One gets used to Overspeak in book blurbs. One must. Still, it bothers me, despite lowered expectations, that the term "hilarious" is used to describe the book I'm reading right now. It says on the cover: "This book is hilarious. I laughed till I wet myself." (Okay, I invented that last bit, but you know the sort of over-the-top comment I refer to.)

The book is not hilarious. It isn't even particularly funny. As a matter of fact, I don't think the author MEANT it to be funny. What it is is a run-of-the-mill mystery, the type we read all the time because we read mysteries. And isn't run-of-the-mill okay? Can everything we pick up be the be-all and end-all of modern fiction? Why did some blurber think he had to say the book was hilarious?

I guess for the same reason that all Hollywood actresses are stunning, all stain removers are amazing, and all soldiers are heroic. We've lost the will to describe anything in terms of normalcy. It should be all right to say simply, "It was a good book. I enjoyed reading it." Not that that is likely to happen.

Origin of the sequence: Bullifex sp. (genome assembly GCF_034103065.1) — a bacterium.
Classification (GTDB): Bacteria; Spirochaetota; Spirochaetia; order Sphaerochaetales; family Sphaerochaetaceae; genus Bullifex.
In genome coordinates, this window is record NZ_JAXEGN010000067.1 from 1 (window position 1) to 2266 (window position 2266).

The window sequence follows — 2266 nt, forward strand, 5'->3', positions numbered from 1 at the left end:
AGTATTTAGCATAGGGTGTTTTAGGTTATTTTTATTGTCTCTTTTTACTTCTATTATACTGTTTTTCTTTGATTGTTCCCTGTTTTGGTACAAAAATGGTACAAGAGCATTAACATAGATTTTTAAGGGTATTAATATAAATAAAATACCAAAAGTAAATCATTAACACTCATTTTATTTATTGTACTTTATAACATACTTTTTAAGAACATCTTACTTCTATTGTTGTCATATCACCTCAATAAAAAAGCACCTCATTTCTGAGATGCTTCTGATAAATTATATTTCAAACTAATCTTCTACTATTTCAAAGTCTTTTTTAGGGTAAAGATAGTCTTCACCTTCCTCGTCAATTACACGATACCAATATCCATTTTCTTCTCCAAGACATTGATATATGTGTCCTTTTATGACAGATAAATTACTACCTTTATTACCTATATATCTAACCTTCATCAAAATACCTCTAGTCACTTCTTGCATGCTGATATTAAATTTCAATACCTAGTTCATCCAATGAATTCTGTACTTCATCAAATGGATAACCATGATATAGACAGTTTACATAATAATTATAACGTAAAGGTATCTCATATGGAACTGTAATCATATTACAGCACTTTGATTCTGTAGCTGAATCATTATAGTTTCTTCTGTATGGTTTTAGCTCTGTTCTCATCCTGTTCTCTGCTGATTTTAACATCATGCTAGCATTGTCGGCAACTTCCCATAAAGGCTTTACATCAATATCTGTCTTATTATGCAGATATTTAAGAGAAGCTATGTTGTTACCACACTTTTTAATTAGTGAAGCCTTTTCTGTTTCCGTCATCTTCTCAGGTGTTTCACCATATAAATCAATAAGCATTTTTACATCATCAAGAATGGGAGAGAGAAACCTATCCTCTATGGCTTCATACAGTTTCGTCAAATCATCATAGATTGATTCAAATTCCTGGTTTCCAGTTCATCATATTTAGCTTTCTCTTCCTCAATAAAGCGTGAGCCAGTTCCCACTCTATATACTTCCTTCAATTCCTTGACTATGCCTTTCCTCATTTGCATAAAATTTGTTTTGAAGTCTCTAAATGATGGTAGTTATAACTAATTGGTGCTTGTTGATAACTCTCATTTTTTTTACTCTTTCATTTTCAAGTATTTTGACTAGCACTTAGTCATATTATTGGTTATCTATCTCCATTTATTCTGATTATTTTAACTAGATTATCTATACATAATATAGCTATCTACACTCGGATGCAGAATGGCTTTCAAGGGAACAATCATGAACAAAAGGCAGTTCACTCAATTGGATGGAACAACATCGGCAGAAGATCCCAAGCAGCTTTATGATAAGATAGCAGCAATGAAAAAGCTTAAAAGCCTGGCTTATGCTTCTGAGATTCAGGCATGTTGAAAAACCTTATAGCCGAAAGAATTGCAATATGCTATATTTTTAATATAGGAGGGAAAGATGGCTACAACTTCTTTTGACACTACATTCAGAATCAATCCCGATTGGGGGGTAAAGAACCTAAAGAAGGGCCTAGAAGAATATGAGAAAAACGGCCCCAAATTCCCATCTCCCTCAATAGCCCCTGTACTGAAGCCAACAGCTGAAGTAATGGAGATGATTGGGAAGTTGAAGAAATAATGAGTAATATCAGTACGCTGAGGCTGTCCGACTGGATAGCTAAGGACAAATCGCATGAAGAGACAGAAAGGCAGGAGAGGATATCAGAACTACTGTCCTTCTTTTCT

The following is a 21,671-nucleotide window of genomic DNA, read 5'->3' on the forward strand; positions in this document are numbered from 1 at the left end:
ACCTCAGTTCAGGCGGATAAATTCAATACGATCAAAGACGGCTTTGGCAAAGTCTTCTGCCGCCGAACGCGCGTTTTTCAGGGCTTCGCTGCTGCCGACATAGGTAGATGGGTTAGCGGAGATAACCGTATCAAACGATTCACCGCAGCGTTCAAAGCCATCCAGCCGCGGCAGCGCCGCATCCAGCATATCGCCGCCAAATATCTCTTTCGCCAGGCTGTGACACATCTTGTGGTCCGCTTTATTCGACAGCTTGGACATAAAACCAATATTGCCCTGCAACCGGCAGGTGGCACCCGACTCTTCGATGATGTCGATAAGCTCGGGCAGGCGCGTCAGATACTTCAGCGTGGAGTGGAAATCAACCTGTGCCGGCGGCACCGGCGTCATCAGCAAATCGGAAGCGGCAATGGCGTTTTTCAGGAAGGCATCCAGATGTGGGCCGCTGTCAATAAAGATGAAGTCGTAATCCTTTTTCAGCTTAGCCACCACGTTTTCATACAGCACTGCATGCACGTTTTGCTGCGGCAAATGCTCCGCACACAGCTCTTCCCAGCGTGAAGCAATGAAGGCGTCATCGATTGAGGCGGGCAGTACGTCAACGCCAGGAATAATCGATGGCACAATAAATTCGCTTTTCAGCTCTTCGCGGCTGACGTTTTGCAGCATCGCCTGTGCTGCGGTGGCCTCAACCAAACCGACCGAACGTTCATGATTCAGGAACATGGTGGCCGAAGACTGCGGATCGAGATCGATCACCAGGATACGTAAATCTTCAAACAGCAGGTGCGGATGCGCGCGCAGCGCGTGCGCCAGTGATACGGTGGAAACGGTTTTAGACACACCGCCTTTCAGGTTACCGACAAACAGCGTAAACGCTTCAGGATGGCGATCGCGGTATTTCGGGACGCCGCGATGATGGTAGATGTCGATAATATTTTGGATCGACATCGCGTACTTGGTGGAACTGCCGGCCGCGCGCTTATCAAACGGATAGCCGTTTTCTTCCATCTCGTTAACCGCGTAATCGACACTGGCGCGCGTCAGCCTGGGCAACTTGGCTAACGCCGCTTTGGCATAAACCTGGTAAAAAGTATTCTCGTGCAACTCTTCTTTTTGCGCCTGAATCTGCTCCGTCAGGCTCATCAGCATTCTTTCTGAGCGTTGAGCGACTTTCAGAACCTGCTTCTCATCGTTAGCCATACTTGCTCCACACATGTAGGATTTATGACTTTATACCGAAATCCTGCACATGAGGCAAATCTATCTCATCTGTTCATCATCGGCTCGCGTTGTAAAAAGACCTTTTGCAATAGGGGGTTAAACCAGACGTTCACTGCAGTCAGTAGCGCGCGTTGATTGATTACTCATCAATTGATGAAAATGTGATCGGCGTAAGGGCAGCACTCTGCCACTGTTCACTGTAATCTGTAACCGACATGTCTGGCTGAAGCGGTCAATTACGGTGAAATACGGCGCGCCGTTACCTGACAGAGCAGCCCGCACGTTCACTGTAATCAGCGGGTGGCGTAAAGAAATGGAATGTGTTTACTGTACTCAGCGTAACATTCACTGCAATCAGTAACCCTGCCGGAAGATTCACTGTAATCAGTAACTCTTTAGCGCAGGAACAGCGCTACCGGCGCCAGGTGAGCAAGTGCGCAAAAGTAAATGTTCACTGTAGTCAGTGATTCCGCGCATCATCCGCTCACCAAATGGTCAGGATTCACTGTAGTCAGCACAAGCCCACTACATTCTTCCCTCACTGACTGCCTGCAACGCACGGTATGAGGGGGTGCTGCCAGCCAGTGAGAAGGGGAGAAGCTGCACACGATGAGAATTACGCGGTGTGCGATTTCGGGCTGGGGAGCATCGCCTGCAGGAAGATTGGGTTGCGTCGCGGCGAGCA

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Comment by I. J. Parker on June 4, 2010 at 4:21am
Yes, it's all advertising. And who's to say it's false when a book is involved?
Comment by Dana King on June 4, 2010 at 2:30am
Don't forget: All mattress sales are "blow-outs."
Comment by I. J. Parker on June 4, 2010 at 1:41am
Run-of-the-mill is not good enough for me. Chances are excellent that it will bore me. Blurbs are by definition a bit over the top. I enjoy my own but have a horrible time writing them myself.

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